Presbyopia is a condition where the eyes gradually lose their ability to see things up close. It is a condition that develops with age and you may start to acquire presbyopia shortly after your 40’s.
Causes Of Presbyopia
The clear lens inside the eye is situated behind the colored iris. This lens changes shape to focus light onto the retina and as a result you can see. When young, the lens is soft, flexible and easily able to change its shape. This enables you to focus on objects both close-up and far away. However, after the age of 40, your lens may become more rigid; this makes it harder to read and perform other close-up tasks.
Presbyopia is a condition that develops with age, and there is no way to prevent or reverse it, as aging is an inevitable part of life. If you find yourself suffering from presbyopia, the best option is to go to an eye hospital and undergo the required treatment. There are several treatment options including spectacles, contact lenses, or surgery.
The eye doctor is best fit to prescribe the right kind of treatment option, as treatment can be different from person-to-person. Failure to treat presbyopia could cause persistent headaches and eyestrain.
Treatment is very simple if presbyopia is the only concern and there are no other eye diseases. Such patients will only require reading glasses to correct vision and reduce their eyestrain. Reading glasses work by bending (refracting) light before it enters your eye and this helps correct your close-up vision.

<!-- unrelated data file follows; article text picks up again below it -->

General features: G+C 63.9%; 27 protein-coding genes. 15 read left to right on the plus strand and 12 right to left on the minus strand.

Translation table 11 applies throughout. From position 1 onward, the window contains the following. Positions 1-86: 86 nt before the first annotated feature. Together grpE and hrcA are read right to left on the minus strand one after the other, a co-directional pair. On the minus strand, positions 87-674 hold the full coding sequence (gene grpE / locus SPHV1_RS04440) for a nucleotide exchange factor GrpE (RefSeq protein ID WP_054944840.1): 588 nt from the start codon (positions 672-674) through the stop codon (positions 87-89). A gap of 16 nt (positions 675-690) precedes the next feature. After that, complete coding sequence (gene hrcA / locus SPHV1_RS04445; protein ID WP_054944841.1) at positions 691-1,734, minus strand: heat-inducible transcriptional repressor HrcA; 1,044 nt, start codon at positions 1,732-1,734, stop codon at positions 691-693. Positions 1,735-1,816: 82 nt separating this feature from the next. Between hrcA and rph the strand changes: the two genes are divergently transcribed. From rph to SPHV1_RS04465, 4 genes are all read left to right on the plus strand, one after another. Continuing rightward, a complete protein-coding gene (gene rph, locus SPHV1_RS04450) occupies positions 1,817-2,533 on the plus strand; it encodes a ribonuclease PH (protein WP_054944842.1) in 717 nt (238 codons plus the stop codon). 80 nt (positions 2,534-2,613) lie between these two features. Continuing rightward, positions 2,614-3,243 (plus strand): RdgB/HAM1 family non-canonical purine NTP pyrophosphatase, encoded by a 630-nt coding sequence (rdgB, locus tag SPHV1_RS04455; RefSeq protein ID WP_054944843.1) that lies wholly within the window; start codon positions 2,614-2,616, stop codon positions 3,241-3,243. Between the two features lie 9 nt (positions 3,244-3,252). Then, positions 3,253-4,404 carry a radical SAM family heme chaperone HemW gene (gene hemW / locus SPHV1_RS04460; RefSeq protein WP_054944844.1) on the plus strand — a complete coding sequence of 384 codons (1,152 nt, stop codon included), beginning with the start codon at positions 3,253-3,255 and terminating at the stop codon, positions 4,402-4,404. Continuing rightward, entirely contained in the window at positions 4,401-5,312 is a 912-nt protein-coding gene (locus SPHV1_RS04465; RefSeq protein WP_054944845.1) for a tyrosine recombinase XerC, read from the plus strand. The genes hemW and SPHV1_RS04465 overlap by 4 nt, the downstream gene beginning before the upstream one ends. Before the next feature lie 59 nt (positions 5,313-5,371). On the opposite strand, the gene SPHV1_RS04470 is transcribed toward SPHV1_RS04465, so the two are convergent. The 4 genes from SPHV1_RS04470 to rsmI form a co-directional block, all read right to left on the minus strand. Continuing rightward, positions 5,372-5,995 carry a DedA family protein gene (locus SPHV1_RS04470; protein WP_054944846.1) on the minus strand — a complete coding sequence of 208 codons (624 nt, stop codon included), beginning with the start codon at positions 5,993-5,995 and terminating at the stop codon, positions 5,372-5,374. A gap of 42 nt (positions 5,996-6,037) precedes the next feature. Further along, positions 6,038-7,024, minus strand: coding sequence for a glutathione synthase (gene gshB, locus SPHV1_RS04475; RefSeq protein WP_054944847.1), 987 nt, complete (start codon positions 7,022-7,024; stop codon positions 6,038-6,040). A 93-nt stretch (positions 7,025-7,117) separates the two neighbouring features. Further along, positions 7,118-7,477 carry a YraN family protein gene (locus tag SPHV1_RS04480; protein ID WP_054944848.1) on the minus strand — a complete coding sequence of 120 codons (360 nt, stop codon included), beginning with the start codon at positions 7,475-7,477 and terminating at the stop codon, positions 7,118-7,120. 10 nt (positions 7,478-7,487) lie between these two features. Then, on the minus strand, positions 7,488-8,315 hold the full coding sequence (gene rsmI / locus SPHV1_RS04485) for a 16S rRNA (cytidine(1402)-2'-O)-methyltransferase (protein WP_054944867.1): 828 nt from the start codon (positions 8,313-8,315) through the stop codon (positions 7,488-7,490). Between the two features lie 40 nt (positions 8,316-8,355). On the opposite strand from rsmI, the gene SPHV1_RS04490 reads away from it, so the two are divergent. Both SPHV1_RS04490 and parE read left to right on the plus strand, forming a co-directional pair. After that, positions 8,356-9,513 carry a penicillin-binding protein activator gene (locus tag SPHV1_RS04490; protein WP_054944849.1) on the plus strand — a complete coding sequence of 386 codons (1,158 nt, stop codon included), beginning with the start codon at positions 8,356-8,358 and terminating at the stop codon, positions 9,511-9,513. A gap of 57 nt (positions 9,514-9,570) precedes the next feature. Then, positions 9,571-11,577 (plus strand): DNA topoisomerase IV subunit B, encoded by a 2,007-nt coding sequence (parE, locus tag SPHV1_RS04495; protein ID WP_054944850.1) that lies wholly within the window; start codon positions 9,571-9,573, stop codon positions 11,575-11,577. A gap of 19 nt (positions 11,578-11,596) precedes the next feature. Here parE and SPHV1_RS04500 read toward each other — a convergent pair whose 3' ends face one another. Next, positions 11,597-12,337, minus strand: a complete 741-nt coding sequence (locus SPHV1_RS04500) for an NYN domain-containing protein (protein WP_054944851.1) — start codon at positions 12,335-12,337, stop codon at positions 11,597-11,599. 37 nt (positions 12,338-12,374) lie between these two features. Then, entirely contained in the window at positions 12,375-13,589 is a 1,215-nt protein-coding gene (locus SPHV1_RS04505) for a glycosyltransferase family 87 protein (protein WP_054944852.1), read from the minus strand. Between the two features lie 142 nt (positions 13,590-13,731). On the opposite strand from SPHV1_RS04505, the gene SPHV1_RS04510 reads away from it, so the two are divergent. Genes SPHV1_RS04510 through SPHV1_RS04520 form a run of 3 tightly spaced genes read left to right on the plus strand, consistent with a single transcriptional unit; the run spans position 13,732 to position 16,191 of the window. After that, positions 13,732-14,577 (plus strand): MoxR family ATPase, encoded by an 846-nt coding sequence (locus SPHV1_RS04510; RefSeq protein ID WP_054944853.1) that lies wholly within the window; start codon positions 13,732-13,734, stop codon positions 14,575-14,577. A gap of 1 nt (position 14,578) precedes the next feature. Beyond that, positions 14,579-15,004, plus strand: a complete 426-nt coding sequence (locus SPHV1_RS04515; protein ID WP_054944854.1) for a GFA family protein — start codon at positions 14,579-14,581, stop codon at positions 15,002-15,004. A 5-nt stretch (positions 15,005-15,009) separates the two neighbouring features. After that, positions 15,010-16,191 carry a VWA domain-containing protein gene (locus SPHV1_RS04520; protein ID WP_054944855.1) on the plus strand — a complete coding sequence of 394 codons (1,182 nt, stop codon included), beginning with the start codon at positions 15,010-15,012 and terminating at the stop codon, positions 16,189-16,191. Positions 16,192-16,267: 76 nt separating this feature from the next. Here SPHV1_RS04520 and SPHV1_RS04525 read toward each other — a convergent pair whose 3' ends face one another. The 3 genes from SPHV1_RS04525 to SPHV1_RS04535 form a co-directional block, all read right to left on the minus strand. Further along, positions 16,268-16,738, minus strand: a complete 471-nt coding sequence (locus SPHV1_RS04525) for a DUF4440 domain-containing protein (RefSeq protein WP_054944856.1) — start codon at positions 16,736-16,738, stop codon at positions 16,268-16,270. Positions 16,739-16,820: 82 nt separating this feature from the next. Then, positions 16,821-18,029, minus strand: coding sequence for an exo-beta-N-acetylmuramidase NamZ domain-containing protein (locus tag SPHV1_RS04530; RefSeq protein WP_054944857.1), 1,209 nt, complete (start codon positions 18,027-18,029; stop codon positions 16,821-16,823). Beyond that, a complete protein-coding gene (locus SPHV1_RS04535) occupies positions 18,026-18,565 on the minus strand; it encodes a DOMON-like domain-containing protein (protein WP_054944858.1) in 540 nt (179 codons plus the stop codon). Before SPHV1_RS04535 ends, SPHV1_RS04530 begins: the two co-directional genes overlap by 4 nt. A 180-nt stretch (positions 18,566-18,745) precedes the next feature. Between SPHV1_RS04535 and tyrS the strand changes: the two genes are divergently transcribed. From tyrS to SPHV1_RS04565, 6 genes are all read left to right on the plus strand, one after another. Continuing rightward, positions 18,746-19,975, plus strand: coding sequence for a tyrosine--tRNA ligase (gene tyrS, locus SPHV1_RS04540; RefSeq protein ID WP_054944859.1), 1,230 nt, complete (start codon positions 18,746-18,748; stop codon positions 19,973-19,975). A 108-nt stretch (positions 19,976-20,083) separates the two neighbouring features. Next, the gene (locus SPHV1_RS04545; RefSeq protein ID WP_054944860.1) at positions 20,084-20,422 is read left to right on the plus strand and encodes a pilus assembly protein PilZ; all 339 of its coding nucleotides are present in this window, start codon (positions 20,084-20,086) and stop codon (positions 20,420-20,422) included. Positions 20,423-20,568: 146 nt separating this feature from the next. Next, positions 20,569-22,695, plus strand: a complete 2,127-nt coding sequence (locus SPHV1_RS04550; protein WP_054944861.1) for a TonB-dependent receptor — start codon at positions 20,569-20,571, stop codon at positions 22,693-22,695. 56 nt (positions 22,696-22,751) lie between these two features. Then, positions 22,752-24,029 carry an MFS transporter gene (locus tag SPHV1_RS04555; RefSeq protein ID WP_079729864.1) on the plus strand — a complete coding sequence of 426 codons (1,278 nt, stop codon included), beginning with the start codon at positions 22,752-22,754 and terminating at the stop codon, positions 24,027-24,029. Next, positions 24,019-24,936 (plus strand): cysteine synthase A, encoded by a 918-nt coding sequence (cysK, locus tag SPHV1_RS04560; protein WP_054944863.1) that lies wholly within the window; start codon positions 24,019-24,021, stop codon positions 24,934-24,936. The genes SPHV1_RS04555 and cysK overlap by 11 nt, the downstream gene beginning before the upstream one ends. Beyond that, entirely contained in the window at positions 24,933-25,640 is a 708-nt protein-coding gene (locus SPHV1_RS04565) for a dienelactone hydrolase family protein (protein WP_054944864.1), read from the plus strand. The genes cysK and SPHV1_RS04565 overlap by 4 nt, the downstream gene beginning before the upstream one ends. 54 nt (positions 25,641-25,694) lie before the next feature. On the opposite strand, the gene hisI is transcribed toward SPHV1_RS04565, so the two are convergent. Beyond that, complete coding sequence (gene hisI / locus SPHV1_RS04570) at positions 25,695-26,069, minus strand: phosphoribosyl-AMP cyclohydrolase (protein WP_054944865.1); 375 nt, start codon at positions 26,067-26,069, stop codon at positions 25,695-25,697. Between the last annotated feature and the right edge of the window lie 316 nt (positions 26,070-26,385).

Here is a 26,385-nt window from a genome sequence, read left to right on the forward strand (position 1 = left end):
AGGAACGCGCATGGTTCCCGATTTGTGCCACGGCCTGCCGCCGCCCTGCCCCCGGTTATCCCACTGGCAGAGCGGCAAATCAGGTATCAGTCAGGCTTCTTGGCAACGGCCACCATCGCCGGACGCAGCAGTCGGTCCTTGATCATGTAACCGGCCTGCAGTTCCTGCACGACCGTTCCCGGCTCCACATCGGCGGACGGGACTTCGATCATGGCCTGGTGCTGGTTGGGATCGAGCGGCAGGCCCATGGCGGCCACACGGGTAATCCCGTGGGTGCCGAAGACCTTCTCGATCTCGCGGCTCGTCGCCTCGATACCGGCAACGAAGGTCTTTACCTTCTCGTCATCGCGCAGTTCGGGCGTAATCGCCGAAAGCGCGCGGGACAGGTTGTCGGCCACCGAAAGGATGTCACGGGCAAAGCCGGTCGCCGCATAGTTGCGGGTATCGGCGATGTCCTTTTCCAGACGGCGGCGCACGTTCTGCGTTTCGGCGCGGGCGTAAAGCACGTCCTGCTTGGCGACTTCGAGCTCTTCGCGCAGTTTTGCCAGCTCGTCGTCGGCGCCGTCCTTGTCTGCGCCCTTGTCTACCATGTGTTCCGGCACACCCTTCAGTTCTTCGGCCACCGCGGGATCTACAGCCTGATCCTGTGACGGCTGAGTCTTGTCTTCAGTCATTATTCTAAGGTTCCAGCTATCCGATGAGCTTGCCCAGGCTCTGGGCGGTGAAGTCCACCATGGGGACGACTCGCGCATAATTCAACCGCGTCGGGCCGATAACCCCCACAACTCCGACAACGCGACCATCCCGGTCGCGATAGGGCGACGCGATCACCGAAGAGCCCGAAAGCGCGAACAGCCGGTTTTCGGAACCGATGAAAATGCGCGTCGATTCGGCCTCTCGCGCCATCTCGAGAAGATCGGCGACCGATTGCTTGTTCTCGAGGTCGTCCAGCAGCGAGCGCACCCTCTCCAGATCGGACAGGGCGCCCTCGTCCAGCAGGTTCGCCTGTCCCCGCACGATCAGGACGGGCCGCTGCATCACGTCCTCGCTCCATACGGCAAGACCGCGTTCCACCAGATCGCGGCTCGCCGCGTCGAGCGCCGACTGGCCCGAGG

Bifocals Trifocals And Progressive Lenses
If you are already suffering from other refractive errors and are using eyeglasses for them you may have to rely on bifocals, trifocals, or progressive lenses to correct presbyopia.
Bifocals: These eyeglasses can correct both close-up and far vision. A line divides the lens of the glasses. The bottom of the lens performs the function of refracting light to enable close-up vision, whereas the top portion refracts light and aids to see distant objects.
Trifocals: These specialized eyeglasses have three lens areas, which correct close-up, mid-range and far vision.
Progressive lenses: These lenses are used in eyeglasses that have the same properties as bifocals and trifocals. However, these lenses do not have a line that divides each refractive area, instead, the refraction in the lens gradually changes from top to bottom.
Contact Lens: People who do not prefer eyeglasses can always opt for contact lenses. The two popular contact lenses used to correct presbyopia are monovision contacts and multifocal contacts.
Refractive surgery: People who do not wish to wear glasses or contacts can opt for refractive surgery to correct their vision. The eye specialist uses a laser to reshape the cornea for clear far vision in one eye, and close-up vision in the other.
Corneal inlays: This is a new alternative. Here, tiny devices called corneal inlays are implanted in the cornea, which then helps correct presbyopia. This procedure is completed with minimally invasive surgery and helps restore close-up vision.
Even though there are numerous treatments for presbyopia, confirm your diagnosis and treatment plan by visiting an eye clinic. Treatments range from eyeglasses to surgery; you can readily treat your presbyopia and this can help you eliminate your visual struggles.